A Scottsdale rehab facility is using marijuana to treat people with painkiller addictions.
Doctors at Blue Door Therapeutics say cannabis pills and patches can help with nausea and other opioid withdrawal symptoms, and another chemical in pot has anti-inflammatory and anti-anxiety properties to help stabilize the patient's underlying condition, they say.
"Every time I tried to come down on the pain pills, I needed another surgery, so I was hooked," said a 63-year-old female patient, who asked ABC15 not to use her name. "Blue Door and the medical marijuana is what saved my life."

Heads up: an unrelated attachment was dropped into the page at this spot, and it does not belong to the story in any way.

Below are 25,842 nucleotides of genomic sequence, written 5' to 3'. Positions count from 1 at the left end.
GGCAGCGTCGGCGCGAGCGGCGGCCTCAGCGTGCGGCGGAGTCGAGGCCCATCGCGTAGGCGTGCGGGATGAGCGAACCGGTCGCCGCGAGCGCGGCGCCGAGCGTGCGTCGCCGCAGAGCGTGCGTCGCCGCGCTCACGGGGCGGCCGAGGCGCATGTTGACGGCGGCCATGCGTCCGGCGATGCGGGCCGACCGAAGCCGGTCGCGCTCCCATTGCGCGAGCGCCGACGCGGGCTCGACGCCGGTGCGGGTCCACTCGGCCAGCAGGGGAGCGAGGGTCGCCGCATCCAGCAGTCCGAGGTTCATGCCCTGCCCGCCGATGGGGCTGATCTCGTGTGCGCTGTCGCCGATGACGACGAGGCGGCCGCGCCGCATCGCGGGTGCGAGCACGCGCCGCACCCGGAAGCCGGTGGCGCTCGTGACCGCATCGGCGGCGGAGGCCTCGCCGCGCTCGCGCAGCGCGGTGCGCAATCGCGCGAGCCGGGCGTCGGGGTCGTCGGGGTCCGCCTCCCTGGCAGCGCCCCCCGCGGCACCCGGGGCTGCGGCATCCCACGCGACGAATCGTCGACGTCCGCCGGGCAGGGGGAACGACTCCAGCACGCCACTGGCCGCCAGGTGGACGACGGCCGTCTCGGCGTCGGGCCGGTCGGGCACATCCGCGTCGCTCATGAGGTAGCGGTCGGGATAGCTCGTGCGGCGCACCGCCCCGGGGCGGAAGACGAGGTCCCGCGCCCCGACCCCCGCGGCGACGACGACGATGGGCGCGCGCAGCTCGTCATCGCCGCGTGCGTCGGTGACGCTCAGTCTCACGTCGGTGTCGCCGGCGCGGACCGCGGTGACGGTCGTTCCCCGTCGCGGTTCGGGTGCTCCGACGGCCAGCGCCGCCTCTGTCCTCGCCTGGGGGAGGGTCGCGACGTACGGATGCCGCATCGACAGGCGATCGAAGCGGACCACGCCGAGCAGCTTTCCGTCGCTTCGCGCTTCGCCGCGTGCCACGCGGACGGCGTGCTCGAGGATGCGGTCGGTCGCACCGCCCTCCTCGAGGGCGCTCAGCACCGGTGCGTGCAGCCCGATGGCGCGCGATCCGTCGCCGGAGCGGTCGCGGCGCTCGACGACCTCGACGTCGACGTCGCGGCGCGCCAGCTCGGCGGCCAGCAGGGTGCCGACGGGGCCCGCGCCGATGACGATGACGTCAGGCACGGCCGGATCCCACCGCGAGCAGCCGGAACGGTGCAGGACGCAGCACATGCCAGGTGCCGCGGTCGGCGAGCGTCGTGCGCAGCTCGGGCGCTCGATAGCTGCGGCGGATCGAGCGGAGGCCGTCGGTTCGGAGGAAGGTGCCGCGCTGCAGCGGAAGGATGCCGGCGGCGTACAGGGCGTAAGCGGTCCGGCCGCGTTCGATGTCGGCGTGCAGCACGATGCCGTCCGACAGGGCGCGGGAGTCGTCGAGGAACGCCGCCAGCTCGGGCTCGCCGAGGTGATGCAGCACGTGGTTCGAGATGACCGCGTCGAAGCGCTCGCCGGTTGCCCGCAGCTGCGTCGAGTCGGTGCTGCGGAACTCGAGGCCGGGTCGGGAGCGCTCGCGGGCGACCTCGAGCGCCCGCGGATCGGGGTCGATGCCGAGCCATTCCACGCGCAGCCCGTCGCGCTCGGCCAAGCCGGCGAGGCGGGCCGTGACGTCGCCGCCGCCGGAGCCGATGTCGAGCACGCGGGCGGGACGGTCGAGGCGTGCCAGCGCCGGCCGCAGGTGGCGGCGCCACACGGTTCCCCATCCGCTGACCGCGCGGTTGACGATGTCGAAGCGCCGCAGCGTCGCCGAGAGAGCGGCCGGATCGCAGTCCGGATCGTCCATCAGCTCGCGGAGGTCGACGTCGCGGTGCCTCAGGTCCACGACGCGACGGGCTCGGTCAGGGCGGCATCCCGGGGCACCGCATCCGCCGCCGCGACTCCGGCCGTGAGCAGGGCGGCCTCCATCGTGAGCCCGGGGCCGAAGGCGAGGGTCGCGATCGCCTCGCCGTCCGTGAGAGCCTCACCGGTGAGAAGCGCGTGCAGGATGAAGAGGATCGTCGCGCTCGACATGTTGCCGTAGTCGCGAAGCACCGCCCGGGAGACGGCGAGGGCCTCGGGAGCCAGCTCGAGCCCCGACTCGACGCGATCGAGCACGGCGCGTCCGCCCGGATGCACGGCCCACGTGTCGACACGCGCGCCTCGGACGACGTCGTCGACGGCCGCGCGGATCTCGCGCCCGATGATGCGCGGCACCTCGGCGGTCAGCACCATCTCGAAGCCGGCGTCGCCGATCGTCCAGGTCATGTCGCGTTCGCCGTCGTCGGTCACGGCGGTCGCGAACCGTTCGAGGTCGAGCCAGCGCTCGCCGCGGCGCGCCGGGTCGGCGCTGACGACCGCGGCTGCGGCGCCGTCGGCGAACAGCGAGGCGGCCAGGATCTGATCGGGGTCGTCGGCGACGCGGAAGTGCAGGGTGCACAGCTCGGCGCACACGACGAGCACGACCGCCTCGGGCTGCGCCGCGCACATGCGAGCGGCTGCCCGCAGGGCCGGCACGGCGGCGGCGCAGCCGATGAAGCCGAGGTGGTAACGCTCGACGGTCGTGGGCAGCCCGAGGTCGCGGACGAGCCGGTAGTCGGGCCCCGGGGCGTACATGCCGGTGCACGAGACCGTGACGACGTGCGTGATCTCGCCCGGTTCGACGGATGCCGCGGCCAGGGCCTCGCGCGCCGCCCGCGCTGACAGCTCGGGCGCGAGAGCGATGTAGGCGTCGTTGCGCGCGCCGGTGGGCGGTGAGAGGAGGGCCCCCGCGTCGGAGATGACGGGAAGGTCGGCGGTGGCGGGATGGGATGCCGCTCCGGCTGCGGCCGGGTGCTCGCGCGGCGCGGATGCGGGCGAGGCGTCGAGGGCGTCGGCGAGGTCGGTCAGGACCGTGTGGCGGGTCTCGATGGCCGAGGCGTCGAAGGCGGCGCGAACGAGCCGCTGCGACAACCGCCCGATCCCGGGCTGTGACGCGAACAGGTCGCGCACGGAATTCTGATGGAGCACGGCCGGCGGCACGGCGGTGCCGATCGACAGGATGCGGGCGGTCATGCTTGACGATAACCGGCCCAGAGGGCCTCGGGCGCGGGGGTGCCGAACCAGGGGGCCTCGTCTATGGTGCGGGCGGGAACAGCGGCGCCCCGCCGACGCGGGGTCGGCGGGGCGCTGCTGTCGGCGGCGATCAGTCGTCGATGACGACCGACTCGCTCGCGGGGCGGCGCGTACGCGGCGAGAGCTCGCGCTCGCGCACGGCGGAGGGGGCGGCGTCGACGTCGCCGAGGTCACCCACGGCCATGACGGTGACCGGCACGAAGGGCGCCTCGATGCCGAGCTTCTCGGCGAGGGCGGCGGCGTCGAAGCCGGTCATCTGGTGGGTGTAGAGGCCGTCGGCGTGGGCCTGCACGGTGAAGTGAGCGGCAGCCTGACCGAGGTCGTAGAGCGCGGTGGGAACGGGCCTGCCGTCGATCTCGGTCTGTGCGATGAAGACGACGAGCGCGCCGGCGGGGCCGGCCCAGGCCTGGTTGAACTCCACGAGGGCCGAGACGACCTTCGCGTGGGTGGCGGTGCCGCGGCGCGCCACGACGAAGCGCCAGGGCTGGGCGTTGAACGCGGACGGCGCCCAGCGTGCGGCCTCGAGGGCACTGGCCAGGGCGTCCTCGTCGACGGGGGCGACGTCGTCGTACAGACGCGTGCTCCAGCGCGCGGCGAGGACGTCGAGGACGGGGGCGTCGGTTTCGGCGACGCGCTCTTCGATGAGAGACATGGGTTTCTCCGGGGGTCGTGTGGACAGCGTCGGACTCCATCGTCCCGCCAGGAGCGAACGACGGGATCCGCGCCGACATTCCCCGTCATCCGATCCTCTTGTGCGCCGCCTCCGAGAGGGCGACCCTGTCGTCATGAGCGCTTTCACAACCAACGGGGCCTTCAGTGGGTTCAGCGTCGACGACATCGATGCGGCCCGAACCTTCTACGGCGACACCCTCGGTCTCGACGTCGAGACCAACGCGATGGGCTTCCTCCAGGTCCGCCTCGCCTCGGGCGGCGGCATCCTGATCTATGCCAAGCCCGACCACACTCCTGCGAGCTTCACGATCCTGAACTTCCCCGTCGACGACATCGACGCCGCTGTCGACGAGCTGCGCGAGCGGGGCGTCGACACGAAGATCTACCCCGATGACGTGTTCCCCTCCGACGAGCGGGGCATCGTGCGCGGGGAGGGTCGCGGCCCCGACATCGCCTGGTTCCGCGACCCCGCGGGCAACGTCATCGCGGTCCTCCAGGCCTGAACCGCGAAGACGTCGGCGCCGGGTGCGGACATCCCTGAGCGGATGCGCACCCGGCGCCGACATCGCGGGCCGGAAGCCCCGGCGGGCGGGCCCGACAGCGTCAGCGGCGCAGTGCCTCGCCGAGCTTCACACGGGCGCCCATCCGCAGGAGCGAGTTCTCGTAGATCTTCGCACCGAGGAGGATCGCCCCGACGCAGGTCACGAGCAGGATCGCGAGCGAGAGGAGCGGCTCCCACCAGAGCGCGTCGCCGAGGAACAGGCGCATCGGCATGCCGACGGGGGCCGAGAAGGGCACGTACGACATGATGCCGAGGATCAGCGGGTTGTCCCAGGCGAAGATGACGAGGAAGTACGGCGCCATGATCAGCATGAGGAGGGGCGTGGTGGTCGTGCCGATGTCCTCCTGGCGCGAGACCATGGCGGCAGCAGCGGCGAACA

The woman said she used oxycodone for six years during a series of knee surgeries, and she was able to wean off in six weeks with the help of cannabis capsules.
Blue Door doctors say they don't encourage patients to smoke pot, in part because they can't monitor the dosage, and the patients must qualify for a medical marijuana card.
"They have to meet the state's criteria for participation in the program, and that it will be used responsibly and in a way that's not habit forming," Dr. Ravi Chandiramani, Blue Door's medical director, said.
Blue Door doctors admit there's not much research about using marijuana to treat addictions. One of the clinic's founders got the idea while working at a medical marijuana dispensary. She says many of her dispensary patients credited marijuana use for eliminating their need for pain pills.
The facility also offers patients traditional outpatient rehab treatment.